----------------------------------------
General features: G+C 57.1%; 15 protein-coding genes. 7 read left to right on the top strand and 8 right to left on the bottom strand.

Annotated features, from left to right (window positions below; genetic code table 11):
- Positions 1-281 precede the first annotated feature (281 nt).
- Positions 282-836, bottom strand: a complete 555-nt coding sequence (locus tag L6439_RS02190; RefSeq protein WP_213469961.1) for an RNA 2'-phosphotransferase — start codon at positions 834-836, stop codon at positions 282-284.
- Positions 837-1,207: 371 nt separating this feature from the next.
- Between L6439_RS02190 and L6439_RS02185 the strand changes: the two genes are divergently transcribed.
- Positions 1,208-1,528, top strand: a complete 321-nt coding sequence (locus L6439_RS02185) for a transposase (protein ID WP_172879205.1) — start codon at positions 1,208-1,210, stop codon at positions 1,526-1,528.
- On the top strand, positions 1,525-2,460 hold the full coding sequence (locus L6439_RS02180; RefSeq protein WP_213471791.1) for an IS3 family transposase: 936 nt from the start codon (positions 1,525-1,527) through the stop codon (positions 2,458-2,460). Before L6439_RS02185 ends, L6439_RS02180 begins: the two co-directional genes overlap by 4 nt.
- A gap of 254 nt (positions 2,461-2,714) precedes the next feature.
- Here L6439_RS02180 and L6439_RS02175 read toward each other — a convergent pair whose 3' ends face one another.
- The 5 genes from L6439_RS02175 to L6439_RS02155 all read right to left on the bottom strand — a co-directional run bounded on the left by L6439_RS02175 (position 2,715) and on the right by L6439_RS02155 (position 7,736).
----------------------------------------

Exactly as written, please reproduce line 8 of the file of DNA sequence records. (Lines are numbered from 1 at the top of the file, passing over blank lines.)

- On the top strand, positions 1,525-2,460 hold the full coding sequence (locus L6439_RS02180; RefSeq protein WP_213471791.1) for an IS3 family transposase: 936 nt from the start codon (positions 1,525-1,527) through the stop codon (positions 2,458-2,460). Before L6439_RS02185 ends, L6439_RS02180 begins: the two co-directional genes overlap by 4 nt.